I believe that all Ashiel's example showcases is the failure of hypothetical situations; namely that when you create a scenario which exists solely to try and prove a point, it's not going to relate to actual game-play very well at all.


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James Jacobs wrote:
XperimentalDM wrote:
James Jacobs wrote:
Evil Midnight Lurker wrote:
Just to get this on the table: I not only want, but demand, that this include reprints/rewrites of SKR's writeups.
In fact, those writeups are going to form the backbone of the book. They'll mostly all be expanded upon as well.
Does this mean Asmodan Paladins and some of Erastils vaguely chauvinistic traits will get retconned out?
Yes. Those elements I regard in the same way as typos or errata—the were never really appropriate or intended for those deities in the first place.

Add me to those who are disappointed about this. While the Asmodean paladins never made sense (since I think that all divine spellcasters should be subject to the "one-step-away" rule for their alignment versus their god's), I disagree with the idea that someone is only as "good" as their worst quality - or that their worst quality is somehow the most definitive part of them.

Splinter churches, creative (re)interpretations of canon, clerics who focus on some part's of a god's portfolio/orthodoxy more than others (hence why only two domains) and others are all ways that a cleric of Erastil can still be in their god's good graces while ignoring the sexist aspects of his faith; the idea that Erastil can't be good-aligned while holding that view is, to me, a failure of imagination.

It's necessary, at this point, for me to state that I think social justice, equality, and feminism are all unequivocally good things. I just also like nuance in the game world - promoting issues of social justice in the context of the game (e.g. non-heteronormative characters) while avoiding the uncomfortable flipsides to these issues (e.g. good-aligned characters who do not believe in equality across all demographic spectra), strikes me as being a bit too simplistic, too idealized, for a world that wants to present itself as having depth. Depth means conflict, and while not all conflict requires social controversy, that's usually where the shades of grey lurk...and a lot of good role-playing can come out of shades of grey (so long as there aren't fifty of them *rimshot*).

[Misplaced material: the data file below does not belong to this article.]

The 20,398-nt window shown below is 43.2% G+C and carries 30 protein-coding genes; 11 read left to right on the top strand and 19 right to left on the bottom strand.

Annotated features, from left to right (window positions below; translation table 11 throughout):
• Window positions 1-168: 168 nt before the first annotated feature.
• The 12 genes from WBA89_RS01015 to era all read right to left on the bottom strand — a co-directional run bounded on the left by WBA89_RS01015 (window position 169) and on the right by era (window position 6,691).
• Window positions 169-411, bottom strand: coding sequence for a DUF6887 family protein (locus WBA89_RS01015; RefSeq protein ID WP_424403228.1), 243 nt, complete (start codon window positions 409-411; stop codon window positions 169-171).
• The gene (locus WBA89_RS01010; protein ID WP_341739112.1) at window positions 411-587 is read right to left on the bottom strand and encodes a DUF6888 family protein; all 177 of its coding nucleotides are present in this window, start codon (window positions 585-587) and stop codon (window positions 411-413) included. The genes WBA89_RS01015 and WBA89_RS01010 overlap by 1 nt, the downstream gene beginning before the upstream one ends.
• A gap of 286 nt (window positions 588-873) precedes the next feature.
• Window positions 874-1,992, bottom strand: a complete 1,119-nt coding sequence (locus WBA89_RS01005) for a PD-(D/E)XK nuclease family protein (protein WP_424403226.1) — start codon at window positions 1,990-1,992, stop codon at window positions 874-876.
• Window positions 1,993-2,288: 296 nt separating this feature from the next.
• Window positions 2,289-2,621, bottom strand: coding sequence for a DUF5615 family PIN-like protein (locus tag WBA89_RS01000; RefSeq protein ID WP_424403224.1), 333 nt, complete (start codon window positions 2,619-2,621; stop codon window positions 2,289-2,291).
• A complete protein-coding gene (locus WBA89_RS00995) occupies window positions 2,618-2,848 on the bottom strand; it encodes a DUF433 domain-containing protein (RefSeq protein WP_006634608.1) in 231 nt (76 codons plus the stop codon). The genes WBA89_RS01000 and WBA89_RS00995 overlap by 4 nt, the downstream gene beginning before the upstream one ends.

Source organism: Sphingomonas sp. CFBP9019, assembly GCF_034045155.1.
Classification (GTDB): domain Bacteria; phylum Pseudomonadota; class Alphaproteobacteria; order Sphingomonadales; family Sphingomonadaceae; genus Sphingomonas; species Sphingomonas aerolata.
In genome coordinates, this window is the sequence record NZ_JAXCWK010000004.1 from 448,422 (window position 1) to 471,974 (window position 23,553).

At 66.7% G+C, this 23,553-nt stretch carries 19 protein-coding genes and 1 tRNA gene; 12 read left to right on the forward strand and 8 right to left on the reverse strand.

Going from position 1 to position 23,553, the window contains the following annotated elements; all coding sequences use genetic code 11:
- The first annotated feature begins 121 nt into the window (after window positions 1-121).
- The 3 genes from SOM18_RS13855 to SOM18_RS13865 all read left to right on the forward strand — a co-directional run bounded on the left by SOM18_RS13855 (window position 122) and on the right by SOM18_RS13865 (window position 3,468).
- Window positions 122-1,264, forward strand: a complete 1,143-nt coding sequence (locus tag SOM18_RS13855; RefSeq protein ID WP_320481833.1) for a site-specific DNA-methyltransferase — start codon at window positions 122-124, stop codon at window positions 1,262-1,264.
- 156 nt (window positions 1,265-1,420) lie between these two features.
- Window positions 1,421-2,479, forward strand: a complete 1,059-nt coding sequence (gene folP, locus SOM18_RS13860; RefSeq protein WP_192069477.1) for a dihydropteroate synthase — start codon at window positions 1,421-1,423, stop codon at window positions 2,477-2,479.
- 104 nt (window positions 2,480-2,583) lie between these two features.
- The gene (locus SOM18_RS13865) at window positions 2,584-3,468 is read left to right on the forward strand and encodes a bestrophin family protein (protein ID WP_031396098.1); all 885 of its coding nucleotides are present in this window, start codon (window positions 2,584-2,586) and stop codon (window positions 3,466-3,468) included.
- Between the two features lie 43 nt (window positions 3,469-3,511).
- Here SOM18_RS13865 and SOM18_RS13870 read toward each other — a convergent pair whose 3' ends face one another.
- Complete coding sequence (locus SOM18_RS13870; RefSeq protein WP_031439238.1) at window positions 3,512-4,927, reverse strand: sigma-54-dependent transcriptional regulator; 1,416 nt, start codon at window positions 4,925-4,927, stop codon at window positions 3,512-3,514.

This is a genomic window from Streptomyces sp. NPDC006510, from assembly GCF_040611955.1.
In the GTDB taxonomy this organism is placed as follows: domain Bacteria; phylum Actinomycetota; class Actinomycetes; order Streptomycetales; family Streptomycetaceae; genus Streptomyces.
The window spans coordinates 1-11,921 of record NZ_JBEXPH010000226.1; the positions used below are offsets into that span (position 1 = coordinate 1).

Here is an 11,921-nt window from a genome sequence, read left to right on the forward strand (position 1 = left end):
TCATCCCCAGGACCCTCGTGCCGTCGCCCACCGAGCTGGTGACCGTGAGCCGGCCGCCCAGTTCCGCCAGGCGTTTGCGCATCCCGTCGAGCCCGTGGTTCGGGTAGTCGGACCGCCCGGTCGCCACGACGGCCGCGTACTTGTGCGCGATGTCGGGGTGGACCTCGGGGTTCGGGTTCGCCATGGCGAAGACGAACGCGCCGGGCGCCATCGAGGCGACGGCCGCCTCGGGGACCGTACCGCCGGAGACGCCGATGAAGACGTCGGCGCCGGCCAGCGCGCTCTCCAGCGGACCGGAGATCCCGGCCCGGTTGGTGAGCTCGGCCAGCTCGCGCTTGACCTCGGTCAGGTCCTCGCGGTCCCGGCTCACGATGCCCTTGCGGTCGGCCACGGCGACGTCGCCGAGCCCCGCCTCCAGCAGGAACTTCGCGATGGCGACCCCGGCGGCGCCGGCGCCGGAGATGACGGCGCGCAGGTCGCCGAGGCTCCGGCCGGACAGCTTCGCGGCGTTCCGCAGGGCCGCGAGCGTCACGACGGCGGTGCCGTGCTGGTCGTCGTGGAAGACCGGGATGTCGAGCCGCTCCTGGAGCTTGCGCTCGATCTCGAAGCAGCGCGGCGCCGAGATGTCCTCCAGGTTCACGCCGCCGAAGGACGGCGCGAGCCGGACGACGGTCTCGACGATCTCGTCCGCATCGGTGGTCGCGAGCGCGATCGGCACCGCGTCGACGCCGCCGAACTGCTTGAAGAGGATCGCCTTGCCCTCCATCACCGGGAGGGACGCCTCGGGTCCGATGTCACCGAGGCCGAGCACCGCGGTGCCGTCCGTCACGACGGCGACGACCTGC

And before anyone says so, yes, I know I can add all of these into the game manually; that's not the point I'm trying to make. The point is that I wish they were there to begin with.

Now, I recognize why they're not. Paizo has championed making people feel included/not offending people as being paramount, for reasons that are a mixture of ethics and marketability. Again, it must be stated that making people feel welcome and included is an unequivocally good thing. I'm just not sure that I agree with the premise that such inclusiveness necessitates scrubbing the controversial elements from the game world.

Rant off.


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Just so long as we could call it World War G.


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LazarX wrote:
Vamptastic wrote:


Who honestly doesn't just bring their own food into the theater? That's the reason you bring a date, and you tell them to bring some oversized popular purse.

I don't. The food concessions are the main revenue source for paying the staff. Bringing your own food in is not that much better than stealing tips from diner tables.

That's not at all comparable. Unless I'm wildly off-base, the staff at a theater are paid hourly wages; they don't make any extra money in a given day based on how much popcorn/soda/snacks are sold, nor are they paid less if sales are bad.

Servers at restaurants can be paid below minimum wage because it's expected that they'll be tipped regularly - to say nothing of the fact that they are supposed to be waiting on you directly, taking your orders, refilling your drinks, and checking to make sure everything's okay, none of which the movie staff does - but you don't tip the theater staff.

Now, you could talk about not buying the snacks as having an impact on the theater's operating costs, true, but that's the same as patronizing any business that sells products/services. It's not at all akin to tipping.

EDIT: ...aaaand that's step 8.5.


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Kirth Gersen wrote:
It would be, except that's not what should be happening, IMHO. The group makes up their house-rules in advance, and then the group reviews them after the session is over. Neither one occurs during play.

So there's never a situation where any sort of confusion or ambiguity or disagreement arises during the course of actually playing the game? Even if you can run an entire campaign without that happening, that's so incredibly unlikely that it isn't very helpful in a practical context.

Quote: